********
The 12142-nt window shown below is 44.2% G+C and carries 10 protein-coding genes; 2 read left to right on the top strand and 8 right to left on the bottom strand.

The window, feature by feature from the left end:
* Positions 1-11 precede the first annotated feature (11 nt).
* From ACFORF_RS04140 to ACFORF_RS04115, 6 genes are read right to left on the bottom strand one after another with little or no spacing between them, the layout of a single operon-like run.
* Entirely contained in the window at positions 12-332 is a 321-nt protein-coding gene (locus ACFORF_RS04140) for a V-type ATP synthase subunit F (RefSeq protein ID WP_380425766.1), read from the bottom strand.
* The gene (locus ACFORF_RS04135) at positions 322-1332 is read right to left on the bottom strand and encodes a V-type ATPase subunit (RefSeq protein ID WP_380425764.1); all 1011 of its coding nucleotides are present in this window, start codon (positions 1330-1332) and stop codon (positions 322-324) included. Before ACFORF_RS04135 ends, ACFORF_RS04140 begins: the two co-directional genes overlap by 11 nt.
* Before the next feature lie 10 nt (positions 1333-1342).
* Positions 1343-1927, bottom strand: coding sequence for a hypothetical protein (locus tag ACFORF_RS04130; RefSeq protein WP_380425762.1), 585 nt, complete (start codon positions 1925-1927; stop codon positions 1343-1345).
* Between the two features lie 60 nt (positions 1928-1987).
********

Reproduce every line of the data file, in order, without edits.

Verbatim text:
The 12142-nt window shown below is 44.2% G+C and carries 10 protein-coding genes; 2 read left to right on the top strand and 8 right to left on the bottom strand.

The window, feature by feature from the left end:
* Positions 1-11 precede the first annotated feature (11 nt).
* From ACFORF_RS04140 to ACFORF_RS04115, 6 genes are read right to left on the bottom strand one after another with little or no spacing between them, the layout of a single operon-like run.
* Entirely contained in the window at positions 12-332 is a 321-nt protein-coding gene (locus ACFORF_RS04140) for a V-type ATP synthase subunit F (RefSeq protein ID WP_380425766.1), read from the bottom strand.
* The gene (locus ACFORF_RS04135) at positions 322-1332 is read right to left on the bottom strand and encodes a V-type ATPase subunit (RefSeq protein ID WP_380425764.1); all 1011 of its coding nucleotides are present in this window, start codon (positions 1330-1332) and stop codon (positions 322-324) included. Before ACFORF_RS04135 ends, ACFORF_RS04140 begins: the two co-directional genes overlap by 11 nt.
* Before the next feature lie 10 nt (positions 1333-1342).
* Positions 1343-1927, bottom strand: coding sequence for a hypothetical protein (locus tag ACFORF_RS04130; RefSeq protein WP_380425762.1), 585 nt, complete (start codon positions 1925-1927; stop codon positions 1343-1345).
* Between the two features lie 60 nt (positions 1928-1987).